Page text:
Further reading
   - Conversi, D. (1997) The Basques, the Catalans, and Spain: Alternative Routes to Nationalist Mobilization, London: Hurst.
   - Hooper, J. (1995) The New Spaniards, Harmondsworth: Penguin (chapters 26–30 give an excellent account of the dynamics of regional nationalism).

Encyclopedia of contemporary Spanish culture. 2013.

Игры ⚽ Поможем решить контрольную работу

Look at other dictionaries:

  • regional parties —    Although regionalist groups have existed since at least the First Republic (1873–4), their proliferation and institutionalization is largely a consequence of the transformation of Spain into a quasi federal state following the approval of the… …   Encyclopedia of contemporary Spanish culture

  • Nationalism — Part of a series on Nationalism …   Wikipedia

  • Nationalism —    Modern nationalism is usually the demand of a nation or large group of people to have its own independent state or at least to have the right to exercise its own cultural, social, educational, and other characteristics. Thus, the nation… …   Historical Dictionary of the Kurds

  • Regional tartans of Canada — All of Canada s provinces and territories, except for Nunavut, have regional tartans, as do many other regional divisions in Canada. Tartans were first brought to Canada by Scottish settlers; the first province to adopt one officially was Nova… …   Wikipedia

  • nationalism —   the placing, by the individual, of national interests over and above those of the individual, regional, or global. Can exist under all political, social and economic conditions, and across societal structures such as class …   Geography glossary

  • Cornish nationalism — Cornish nationalists advocate either greater autonomy within England; a split to become the United Kingdom s fifth home nation; or status as a Crown Dependency equivalent to the Isle of Man. (UK shown in green) …   Wikipedia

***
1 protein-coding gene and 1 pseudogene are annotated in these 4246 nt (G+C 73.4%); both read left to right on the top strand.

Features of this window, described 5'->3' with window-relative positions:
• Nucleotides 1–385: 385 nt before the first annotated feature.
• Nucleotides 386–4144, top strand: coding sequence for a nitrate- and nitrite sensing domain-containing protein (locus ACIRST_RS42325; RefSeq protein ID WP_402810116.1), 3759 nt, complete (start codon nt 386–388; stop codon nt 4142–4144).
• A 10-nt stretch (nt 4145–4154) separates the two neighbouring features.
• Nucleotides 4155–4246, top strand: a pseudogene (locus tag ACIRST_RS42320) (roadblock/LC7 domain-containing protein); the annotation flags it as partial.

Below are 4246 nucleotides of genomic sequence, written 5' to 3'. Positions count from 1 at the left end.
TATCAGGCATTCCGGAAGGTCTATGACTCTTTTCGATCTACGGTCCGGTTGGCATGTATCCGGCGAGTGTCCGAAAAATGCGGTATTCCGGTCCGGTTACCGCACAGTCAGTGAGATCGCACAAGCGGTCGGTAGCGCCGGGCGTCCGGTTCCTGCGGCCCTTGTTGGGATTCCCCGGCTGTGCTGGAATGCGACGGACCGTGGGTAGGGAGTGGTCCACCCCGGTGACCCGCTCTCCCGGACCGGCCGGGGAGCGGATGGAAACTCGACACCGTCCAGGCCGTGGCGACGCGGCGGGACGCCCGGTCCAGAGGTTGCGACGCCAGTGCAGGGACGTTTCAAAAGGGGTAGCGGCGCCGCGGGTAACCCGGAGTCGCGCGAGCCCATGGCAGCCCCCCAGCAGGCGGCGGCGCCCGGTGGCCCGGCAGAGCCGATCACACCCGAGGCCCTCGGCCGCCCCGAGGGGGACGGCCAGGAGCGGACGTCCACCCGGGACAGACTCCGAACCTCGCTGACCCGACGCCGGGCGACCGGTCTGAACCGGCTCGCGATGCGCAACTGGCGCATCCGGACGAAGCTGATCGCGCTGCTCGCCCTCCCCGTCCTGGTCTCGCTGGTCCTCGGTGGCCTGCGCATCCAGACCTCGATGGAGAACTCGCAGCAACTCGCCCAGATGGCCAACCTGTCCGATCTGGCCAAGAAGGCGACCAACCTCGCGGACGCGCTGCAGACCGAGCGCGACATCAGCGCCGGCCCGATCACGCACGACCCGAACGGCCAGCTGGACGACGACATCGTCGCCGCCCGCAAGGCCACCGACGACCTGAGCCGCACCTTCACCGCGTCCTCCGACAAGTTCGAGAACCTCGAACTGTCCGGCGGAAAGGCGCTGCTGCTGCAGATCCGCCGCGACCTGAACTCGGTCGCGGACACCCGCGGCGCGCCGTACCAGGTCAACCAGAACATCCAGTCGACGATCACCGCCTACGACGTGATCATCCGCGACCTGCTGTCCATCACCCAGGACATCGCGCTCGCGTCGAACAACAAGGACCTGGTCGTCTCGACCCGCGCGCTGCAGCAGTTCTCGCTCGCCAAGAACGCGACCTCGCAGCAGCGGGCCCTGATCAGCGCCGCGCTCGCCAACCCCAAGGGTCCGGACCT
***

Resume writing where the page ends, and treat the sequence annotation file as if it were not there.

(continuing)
• Marathi nationalism — or regionalism refers to a nationalist stance applied to Maharashtra and the Indo Aryan ethnic Marathi people who inhabit the ethno linguistic region of Maharashtra[1], which was created after the linguistic reorganization of provinces in India… …   Wikipedia

  • Breton nationalism — is the nationalism of the traditional province of Brittany in France. Brittany is considered to be one of the six Celtic nations (along with Cornwall, Ireland, Wales, the Isle of Man and Scotland). Like the nationalism of many neighbouring… …   Wikipedia

  • Pakistani nationalism — Flag of Pakistan. Pakistani nationalism refers to the political, cultural, linguistic, historical and religious expression of patriotism by people of Pakistan, of pride in the history, culture, identity and heritage of Pakistan, and visions for… …   Wikipedia

  • Indian nationalism — refers to the consciousness and expression of political, social, religious and ethnic influences that help mould Indian national consciousness.Indian Nationalism describes the many underlying forces that moulded the Indian independence movement,… …   Wikipedia

Share the article and excerpts

Direct link
Do a right-click on the link above
and select “Copy Link”